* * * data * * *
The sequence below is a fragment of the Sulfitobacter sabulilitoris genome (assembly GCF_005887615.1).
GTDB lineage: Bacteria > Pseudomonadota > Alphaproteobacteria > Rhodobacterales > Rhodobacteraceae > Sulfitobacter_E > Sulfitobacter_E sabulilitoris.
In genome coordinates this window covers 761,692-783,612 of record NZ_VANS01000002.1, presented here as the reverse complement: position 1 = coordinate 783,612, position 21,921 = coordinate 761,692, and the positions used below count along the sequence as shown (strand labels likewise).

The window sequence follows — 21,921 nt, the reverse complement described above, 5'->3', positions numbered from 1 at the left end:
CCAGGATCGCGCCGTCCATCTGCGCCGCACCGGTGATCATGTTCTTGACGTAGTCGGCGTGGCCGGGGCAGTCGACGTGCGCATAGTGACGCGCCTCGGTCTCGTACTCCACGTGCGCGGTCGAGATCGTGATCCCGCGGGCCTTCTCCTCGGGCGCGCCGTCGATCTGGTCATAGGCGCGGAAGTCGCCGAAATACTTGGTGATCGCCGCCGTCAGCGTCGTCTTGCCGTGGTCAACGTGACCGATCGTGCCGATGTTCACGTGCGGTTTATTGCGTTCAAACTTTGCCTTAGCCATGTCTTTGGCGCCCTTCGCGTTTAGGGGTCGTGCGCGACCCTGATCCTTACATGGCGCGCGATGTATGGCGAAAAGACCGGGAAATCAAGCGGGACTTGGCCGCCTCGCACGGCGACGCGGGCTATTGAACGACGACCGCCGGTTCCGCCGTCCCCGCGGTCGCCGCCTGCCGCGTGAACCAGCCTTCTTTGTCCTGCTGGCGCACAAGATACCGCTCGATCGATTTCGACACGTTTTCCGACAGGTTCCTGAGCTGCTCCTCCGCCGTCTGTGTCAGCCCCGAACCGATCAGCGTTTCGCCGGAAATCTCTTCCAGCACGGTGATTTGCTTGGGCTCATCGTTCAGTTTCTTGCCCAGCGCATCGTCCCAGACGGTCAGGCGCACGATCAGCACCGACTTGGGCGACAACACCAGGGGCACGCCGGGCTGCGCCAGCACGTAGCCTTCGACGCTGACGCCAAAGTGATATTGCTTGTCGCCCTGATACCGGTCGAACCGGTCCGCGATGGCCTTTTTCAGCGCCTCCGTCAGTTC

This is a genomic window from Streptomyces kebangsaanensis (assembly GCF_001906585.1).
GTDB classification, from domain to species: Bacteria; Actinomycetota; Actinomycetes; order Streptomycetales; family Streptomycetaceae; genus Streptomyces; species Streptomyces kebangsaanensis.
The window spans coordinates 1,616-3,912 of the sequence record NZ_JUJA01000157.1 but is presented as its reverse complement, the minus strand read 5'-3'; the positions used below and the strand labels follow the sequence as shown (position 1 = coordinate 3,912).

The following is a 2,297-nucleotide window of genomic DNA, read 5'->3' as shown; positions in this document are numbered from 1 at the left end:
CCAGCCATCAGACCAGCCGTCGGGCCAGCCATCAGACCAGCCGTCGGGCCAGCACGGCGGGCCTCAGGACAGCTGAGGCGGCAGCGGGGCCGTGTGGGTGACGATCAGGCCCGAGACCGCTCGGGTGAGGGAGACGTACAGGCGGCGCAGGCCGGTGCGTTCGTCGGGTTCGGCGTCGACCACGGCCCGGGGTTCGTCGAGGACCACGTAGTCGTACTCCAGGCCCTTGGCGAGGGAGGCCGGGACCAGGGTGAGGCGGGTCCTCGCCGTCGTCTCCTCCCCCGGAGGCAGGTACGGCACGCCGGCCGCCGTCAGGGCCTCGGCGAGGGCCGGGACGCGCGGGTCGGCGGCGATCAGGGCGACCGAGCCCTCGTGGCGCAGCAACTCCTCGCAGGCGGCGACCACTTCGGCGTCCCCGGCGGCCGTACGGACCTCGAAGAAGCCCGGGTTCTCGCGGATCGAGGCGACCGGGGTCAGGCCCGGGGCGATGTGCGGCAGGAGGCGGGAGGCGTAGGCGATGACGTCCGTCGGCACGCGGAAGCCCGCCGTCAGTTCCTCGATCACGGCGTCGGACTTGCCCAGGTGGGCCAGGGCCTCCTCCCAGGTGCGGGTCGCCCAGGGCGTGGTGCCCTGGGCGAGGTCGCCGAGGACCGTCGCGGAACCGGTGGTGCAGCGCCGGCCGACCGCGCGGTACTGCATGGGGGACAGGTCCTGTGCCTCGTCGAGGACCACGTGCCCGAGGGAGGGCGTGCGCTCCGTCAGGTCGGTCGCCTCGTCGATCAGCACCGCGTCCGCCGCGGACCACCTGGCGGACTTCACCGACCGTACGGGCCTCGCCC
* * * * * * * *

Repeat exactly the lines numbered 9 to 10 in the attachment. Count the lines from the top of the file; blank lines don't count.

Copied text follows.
The following is a 2,297-nucleotide window of genomic DNA, read 5'->3' as shown; positions in this document are numbered from 1 at the left end:
CCAGCCATCAGACCAGCCGTCGGGCCAGCCATCAGACCAGCCGTCGGGCCAGCACGGCGGGCCTCAGGACAGCTGAGGCGGCAGCGGGGCCGTGTGGGTGACGATCAGGCCCGAGACCGCTCGGGTGAGGGAGACGTACAGGCGGCGCAGGCCGGTGCGTTCGTCGGGTTCGGCGTCGACCACGGCCCGGGGTTCGTCGAGGACCACGTAGTCGTACTCCAGGCCCTTGGCGAGGGAGGCCGGGACCAGGGTGAGGCGGGTCCTCGCCGTCGTCTCCTCCCCCGGAGGCAGGTACGGCACGCCGGCCGCCGTCAGGGCCTCGGCGAGGGCCGGGACGCGCGGGTCGGCGGCGATCAGGGCGACCGAGCCCTCGTGGCGCAGCAACTCCTCGCAGGCGGCGACCACTTCGGCGTCCCCGGCGGCCGTACGGACCTCGAAGAAGCCCGGGTTCTCGCGGATCGAGGCGACCGGGGTCAGGCCCGGGGCGATGTGCGGCAGGAGGCGGGAGGCGTAGGCGATGACGTCCGTCGGCACGCGGAAGCCCGCCGTCAGTTCCTCGATCACGGCGTCGGACTTGCCCAGGTGGGCCAGGGCCTCCTCCCAGGTGCGGGTCGCCCAGGGCGTGGTGCCCTGGGCGAGGTCGCCGAGGACCGTCGCGGAACCGGTGGTGCAGCGCCGGCCGACCGCGCGGTACTGCATGGGGGACAGGTCCTGTGCCTCGTCGAGGACCACGTGCCCGAGGGAGGGCGTGCGCTCCGTCAGGTCGGTCGCCTCGTCGATCAGCACCGCGTCCGCCGCGGACCACCTGGCGGACTTCACCGACCGTACGGGCCTCGCCC